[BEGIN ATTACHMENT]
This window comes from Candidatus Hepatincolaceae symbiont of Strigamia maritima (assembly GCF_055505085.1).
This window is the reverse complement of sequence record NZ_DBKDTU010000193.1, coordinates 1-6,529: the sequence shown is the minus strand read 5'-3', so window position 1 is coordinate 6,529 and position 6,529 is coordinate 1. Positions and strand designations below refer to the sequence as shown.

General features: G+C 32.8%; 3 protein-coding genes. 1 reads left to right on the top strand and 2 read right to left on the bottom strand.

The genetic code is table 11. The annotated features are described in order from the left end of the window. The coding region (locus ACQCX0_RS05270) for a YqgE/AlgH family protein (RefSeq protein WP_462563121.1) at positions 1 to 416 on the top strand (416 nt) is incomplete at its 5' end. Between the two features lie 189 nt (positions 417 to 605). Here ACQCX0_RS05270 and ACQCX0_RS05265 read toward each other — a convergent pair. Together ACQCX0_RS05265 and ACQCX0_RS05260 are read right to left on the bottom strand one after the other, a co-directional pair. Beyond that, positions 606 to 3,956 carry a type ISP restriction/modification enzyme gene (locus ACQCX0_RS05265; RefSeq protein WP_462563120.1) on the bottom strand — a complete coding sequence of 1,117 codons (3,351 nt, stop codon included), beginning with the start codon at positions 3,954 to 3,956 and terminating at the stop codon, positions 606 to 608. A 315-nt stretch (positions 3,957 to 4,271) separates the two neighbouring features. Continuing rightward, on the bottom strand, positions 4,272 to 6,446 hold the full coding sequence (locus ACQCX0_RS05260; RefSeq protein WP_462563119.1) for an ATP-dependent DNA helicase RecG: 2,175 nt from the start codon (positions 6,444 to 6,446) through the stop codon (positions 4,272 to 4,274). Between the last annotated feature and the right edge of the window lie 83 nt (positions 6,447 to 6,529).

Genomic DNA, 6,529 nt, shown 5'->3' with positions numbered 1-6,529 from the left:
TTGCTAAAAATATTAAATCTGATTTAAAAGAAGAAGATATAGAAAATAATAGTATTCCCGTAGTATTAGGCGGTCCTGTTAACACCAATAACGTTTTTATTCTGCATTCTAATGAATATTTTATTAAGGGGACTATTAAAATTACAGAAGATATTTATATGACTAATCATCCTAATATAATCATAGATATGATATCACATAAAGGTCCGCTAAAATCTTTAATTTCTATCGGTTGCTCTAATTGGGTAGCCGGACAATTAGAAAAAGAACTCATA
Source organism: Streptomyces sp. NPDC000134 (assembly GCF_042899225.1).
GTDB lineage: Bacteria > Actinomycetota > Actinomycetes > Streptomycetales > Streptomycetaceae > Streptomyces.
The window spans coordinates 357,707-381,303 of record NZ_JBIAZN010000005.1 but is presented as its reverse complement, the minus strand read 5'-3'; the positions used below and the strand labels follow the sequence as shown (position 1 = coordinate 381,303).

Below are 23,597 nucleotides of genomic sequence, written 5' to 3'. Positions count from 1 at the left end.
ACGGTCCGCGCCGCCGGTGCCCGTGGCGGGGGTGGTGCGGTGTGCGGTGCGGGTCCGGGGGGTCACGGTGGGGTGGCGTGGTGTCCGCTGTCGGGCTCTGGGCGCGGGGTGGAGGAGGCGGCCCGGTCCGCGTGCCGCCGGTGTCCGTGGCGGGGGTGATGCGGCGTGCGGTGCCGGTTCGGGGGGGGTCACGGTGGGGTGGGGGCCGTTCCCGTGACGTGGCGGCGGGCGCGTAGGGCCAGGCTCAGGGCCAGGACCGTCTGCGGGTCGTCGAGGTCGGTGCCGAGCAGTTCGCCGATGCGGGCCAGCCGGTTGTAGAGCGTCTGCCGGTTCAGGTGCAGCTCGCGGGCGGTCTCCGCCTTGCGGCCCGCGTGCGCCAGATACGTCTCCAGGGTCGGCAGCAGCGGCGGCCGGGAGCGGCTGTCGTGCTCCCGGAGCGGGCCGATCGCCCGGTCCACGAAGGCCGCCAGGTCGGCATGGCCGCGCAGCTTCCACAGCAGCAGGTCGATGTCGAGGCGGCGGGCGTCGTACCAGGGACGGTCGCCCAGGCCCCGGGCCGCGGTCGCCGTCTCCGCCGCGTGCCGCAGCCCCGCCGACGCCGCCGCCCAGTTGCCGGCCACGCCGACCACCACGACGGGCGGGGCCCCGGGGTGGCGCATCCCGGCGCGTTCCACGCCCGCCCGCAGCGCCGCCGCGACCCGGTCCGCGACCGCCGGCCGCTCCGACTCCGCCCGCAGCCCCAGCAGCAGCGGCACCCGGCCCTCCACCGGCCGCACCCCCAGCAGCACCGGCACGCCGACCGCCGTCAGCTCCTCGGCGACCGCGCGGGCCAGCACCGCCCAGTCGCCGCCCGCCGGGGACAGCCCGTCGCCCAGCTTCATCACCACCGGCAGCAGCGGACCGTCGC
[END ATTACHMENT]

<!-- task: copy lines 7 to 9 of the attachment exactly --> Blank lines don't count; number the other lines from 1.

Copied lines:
Source organism: Streptomyces sp. NPDC000134 (assembly GCF_042899225.1).
GTDB lineage: Bacteria > Actinomycetota > Actinomycetes > Streptomycetales > Streptomycetaceae > Streptomyces.
The window spans coordinates 357,707-381,303 of record NZ_JBIAZN010000005.1 but is presented as its reverse complement, the minus strand read 5'-3'; the positions used below and the strand labels follow the sequence as shown (position 1 = coordinate 381,303).